(No, I’m not talking about my manuscript this week. I am busy drinking beer and forgetting about it for a few days. So there.)
Meanwhile, I’m working on an application. If this thing pans out I’ll be doing science outreach with kids a few times a year. In addition to the usual “describe your research” and “describe your publications”-type sections one typically finds in applications, it also included this: “Describe your research as you would to a group of 8- to 12-year-olds during an outreach program in half a page or less“.
I have to be honest: this was one of the most challenging exercises I’ve ever been asked to do for any application. Ever.
It meant providing enough background information, context, and content to be meaningful and descriptive, while avoiding the usual trappings of unintelligible jargon we scientists so adore. Concise and jargon-free writing should be old hat for anyone who’s ever applied for any kind of science funding… but c’mon, admit it: you STILL use all kinds of acronyms, technical terminology (and, yes, jargon) when you apply for those things, DON’T you? You also type single space, tweak your margins, write ridiculously long paragraphs (or don’t break the text into paragraphs at all, choosing instead to use bold and italic and underlined font to designate the start of new sections), and use the smallest font you can get away with. Amirite?
Don’t lie. You know you do.
Bottom line: you just can’t get away with that stuff when you’re talking to kids. Their eyes will glaze over and you’ll lose them in five seconds flat. (Note: this will also happen at conferences, committee meetings and grad seminars. With grownups.)
Anyways, I made multiple versions of this little half-pager, and sought the opinions of several primary school teachers to see if it was clear, kid-friendly, and interesting. I think I have something useable, but I’m going to let it rattle around in my brain for a while (i.e., drink beer and forget about it) before making a commitment and submitting a final version.
So, here’s my challenge to you: describe your research in 250 words or less with an audience of ten-year-olds in mind.
It think this is actually a pretty useful exercise, as it has broader implications for anyone doing any kind of science outreach or public speaking. Whether you’re taking to kids or to non-specialist adults, jargon and lengthy, complex explanations simply won’t cut it. Instead, clear, plain language are required, and years of work have to be drilled down to a few critical points. Adding youthful attention spans to the mix means you also need to find a way to grab the audience’s attention and help them make relevant links to their own experiences. (Actually, you should try to do this for grownup audiences too. Most ten-year-olds probably have a longer attention span than I do.)
Can you manage it? Feel free to submit your attempt if you want. Even if you don’t, I do encourage you to give this a shot – you might be surprised at how difficult it can be!
An unrelated aside: I am apologizing in advance for being lame and not posting as regularly as usual for the next few weeks. I will do my best to stay on schedule (especially since I’m finally getting some field photo ops!), but I’m working on a very Exciting New Online Initiative, and it’s taking up a very large chunk of my “internet” time. This ENOI will be live and fully operational by the end of May at the absolute latest – hopefully sooner. When my partner in crime and I are finished working out the kinks, you’ll be hearing all about it (probably won’t hear the end of it, actually) – it will likely be of interest to many of you!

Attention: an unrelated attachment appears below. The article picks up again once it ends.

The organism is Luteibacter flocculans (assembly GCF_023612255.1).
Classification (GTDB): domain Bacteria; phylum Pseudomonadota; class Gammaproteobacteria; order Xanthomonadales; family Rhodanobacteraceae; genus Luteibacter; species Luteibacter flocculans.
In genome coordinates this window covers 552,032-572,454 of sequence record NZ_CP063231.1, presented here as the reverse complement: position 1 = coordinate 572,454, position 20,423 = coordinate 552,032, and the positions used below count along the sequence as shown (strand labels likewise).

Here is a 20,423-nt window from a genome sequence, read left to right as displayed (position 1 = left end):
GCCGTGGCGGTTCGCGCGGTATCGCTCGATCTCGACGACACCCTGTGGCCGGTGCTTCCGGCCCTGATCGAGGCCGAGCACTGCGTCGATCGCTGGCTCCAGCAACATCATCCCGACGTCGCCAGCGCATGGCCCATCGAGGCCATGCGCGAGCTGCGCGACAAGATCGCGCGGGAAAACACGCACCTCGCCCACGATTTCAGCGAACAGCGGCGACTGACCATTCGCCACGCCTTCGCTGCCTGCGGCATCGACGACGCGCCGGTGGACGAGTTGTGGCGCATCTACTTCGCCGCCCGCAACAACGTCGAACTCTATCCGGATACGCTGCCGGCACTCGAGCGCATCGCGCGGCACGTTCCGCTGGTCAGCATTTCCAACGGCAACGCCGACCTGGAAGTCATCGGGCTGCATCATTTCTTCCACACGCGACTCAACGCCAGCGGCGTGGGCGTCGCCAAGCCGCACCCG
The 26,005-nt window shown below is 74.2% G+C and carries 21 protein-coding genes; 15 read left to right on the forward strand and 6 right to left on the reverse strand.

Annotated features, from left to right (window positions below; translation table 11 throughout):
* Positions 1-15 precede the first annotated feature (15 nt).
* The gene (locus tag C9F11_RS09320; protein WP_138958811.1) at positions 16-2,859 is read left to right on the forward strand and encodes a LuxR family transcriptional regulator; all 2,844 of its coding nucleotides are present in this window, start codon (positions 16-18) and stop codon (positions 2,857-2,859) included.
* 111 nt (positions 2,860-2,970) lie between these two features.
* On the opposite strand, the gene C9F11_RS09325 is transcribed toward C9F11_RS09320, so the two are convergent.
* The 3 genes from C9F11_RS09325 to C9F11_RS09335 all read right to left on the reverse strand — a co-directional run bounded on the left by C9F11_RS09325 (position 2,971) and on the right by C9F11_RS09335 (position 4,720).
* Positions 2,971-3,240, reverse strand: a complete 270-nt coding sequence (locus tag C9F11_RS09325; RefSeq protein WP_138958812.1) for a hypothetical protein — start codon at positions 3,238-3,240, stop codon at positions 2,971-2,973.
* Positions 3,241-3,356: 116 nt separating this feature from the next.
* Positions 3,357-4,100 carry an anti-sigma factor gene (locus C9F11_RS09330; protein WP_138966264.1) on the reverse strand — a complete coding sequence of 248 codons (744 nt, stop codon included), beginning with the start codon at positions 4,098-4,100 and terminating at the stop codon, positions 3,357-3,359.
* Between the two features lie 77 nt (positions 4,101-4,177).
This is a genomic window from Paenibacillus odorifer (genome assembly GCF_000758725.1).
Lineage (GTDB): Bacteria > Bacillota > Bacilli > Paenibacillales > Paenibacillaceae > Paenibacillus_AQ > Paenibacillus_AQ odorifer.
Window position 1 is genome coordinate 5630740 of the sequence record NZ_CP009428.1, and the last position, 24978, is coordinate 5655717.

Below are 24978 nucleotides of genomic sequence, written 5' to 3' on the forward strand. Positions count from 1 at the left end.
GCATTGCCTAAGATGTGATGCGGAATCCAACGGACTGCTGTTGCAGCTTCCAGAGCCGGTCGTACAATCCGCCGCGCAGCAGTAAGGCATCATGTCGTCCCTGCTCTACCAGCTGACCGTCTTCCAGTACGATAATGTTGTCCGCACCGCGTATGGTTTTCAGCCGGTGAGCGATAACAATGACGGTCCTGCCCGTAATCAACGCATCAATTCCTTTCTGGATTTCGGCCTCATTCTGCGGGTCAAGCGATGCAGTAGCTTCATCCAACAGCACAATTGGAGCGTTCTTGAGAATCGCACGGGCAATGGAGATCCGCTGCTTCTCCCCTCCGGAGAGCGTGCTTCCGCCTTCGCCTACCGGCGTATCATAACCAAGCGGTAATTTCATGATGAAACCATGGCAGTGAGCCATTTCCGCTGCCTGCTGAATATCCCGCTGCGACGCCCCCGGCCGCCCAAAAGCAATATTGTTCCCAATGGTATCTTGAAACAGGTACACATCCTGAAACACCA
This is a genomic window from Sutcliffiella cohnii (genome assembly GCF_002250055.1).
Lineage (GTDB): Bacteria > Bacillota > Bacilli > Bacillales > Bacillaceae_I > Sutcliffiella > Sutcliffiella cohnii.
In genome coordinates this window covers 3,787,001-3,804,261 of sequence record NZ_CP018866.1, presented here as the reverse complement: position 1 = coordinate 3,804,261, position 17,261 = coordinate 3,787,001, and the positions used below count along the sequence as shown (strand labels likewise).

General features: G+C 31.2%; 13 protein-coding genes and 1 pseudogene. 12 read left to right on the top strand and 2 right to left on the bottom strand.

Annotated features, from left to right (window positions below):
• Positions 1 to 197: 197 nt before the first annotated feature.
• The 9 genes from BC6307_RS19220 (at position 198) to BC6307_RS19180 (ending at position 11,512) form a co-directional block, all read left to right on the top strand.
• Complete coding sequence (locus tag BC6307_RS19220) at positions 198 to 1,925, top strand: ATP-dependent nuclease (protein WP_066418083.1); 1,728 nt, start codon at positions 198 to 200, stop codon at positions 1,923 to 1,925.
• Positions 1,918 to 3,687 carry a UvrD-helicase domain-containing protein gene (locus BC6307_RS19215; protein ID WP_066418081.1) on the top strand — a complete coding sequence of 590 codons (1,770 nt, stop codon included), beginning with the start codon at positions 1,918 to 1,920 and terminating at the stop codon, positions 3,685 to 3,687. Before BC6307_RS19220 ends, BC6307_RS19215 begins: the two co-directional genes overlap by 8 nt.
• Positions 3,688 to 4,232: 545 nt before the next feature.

Alright, alright. Since so many of you are playing along (YAY!) I should probably share mine. This is a slightly abbreviated version of my draft text (I get a whole half page, which is a little more than 250 words) – but now that I’ve written this shorter version, I think I actually like it better…
If I told you that I have an amazing science job working way up north in the Arctic, I bet you’d think I was studying huge polar bears. Actually, I’m there to study smaller animals that can survive the terrible cold and love the warmer summers: insects! In June, I pack my equipment and fly to different places in the Arctic. At the end of an exciting summer of exploring and trapping insects, I bring my bugs back south to my lab, and use books, microscopes and other tools to learn about them.
You might wonder why I study tiny bugs instead of big bears. For one thing, there are millions of insects, and they come in many wonderful colours, shapes, and sizes. Insects also have many jobs: they help plants grow, they are food for many birds and mammals, and some act as the Earth’s clean-up crew, eating things like dead leaves and even poop! Insects are very important.
You also might wonder why I go all the way to the chilly Arctic to trap insects, when there are so many right here in our own backyards. Well, insects can live almost anywhere, including important places that are very wet (like rivers), very hot (like deserts) or very cold (like in the Arctic). Did you know that insects can tell us if these places are healthy and happy? It’s true! When the environment changes too much, sometimes the insects move away or stop doing their jobs: this is a sign that the environment is not healthy, and that we need to watch it very closely. Some people are worried that the Arctic is not healthy because the planet is warming up. By learning about the insects there – who they are and what jobs they do – I will help figure out if this special part of Canada is healthy, and I will be better able to guess how the Arctic might look in the future.